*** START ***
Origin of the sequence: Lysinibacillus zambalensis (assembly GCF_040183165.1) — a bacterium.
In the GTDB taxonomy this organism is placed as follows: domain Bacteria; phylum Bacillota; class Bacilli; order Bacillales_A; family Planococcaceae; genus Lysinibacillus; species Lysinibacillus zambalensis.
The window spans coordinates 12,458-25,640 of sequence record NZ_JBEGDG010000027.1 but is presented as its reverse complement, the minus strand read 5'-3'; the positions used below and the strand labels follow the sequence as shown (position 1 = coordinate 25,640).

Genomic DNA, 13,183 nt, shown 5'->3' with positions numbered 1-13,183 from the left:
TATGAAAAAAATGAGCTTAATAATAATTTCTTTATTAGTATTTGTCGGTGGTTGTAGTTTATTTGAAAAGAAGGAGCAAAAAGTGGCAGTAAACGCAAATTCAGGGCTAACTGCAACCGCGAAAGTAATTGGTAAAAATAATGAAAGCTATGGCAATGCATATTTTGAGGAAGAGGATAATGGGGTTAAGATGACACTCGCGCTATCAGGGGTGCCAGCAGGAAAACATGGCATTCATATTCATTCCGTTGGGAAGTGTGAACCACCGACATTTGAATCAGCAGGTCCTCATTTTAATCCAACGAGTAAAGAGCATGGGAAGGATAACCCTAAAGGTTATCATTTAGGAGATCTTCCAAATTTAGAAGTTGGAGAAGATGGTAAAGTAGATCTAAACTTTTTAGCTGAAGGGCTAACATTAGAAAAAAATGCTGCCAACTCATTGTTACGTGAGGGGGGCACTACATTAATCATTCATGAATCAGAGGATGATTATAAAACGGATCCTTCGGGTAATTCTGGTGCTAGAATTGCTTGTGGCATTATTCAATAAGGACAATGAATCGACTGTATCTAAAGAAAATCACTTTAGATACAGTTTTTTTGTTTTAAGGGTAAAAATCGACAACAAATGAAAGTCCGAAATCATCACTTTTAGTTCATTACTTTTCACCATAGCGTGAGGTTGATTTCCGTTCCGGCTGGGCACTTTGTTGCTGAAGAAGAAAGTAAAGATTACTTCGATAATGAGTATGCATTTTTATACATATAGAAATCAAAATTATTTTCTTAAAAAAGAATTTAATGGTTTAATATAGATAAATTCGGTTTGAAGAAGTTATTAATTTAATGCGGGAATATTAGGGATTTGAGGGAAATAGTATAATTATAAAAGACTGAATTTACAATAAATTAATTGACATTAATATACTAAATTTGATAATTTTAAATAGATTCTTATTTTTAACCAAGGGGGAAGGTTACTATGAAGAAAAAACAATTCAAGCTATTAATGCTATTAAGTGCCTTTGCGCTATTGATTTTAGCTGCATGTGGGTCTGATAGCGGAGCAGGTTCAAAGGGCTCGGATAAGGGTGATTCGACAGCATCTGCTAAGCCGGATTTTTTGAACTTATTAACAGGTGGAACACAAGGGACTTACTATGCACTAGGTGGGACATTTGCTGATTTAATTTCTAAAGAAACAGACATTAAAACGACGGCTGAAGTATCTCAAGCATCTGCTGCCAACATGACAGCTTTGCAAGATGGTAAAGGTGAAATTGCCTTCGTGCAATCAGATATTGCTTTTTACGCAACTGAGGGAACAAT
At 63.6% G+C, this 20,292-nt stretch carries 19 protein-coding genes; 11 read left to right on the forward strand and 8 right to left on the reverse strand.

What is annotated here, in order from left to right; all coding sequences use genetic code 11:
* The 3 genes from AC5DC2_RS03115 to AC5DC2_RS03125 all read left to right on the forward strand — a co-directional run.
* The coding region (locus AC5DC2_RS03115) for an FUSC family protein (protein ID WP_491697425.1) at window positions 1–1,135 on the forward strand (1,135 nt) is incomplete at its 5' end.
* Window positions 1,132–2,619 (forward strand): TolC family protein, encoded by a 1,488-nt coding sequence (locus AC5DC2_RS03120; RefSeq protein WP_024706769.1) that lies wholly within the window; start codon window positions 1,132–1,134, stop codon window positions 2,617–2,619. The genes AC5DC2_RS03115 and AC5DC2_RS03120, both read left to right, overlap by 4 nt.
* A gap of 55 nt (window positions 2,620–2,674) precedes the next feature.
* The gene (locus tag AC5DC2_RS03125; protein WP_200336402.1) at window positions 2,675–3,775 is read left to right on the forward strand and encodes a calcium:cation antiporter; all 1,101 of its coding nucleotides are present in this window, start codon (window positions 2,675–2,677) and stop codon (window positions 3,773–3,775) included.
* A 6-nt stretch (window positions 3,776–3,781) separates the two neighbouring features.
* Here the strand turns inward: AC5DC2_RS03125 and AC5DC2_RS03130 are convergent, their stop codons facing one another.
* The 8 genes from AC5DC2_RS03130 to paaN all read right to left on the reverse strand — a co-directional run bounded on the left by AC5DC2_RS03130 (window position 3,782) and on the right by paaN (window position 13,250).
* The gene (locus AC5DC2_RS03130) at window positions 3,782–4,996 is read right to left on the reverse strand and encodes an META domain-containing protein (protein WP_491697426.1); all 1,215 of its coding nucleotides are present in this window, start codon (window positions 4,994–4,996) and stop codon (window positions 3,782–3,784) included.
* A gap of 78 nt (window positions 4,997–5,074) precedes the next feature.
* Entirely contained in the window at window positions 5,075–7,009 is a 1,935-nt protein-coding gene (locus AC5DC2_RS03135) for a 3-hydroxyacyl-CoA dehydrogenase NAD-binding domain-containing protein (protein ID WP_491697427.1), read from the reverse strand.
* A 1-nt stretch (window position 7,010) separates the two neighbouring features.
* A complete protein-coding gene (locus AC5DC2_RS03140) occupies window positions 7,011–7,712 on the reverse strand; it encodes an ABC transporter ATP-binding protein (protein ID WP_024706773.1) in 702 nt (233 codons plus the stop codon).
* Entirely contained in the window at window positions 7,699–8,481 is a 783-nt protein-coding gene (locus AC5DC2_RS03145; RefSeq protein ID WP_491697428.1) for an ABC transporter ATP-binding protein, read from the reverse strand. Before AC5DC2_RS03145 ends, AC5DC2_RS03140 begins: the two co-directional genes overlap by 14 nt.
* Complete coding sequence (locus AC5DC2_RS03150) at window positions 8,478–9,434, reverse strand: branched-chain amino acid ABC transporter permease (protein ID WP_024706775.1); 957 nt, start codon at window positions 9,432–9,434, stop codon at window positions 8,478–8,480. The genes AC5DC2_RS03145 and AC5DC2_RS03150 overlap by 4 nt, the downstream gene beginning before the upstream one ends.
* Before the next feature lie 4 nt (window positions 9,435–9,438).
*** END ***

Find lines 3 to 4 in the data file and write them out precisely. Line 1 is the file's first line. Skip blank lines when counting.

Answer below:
The window spans coordinates 12,458-25,640 of sequence record NZ_JBEGDG010000027.1 but is presented as its reverse complement, the minus strand read 5'-3'; the positions used below and the strand labels follow the sequence as shown (position 1 = coordinate 25,640).

Genomic DNA, 13,183 nt, shown 5'->3' with positions numbered 1-13,183 from the left: